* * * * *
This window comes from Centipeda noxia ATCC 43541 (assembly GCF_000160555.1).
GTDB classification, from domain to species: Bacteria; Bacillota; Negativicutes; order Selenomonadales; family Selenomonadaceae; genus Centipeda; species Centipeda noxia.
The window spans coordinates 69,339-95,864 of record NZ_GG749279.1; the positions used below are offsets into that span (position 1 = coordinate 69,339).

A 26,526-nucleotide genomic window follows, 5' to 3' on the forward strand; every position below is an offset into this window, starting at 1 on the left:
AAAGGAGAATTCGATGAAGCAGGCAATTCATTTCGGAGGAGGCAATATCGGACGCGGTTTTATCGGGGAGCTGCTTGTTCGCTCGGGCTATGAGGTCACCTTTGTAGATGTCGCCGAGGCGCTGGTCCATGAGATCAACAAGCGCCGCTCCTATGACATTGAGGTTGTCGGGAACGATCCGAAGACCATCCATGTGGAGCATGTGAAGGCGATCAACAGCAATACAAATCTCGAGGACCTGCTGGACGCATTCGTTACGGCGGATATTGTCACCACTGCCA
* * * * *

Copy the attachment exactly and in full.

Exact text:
This window comes from Centipeda noxia ATCC 43541 (assembly GCF_000160555.1).
GTDB classification, from domain to species: Bacteria; Bacillota; Negativicutes; order Selenomonadales; family Selenomonadaceae; genus Centipeda; species Centipeda noxia.
The window spans coordinates 69,339-95,864 of record NZ_GG749279.1; the positions used below are offsets into that span (position 1 = coordinate 69,339).

A 26,526-nucleotide genomic window follows, 5' to 3' on the forward strand; every position below is an offset into this window, starting at 1 on the left:
AAAGGAGAATTCGATGAAGCAGGCAATTCATTTCGGAGGAGGCAATATCGGACGCGGTTTTATCGGGGAGCTGCTTGTTCGCTCGGGCTATGAGGTCACCTTTGTAGATGTCGCCGAGGCGCTGGTCCATGAGATCAACAAGCGCCGCTCCTATGACATTGAGGTTGTCGGGAACGATCCGAAGACCATCCATGTGGAGCATGTGAAGGCGATCAACAGCAATACAAATCTCGAGGACCTGCTGGACGCATTCGTTACGGCGGATATTGTCACCACTGCCA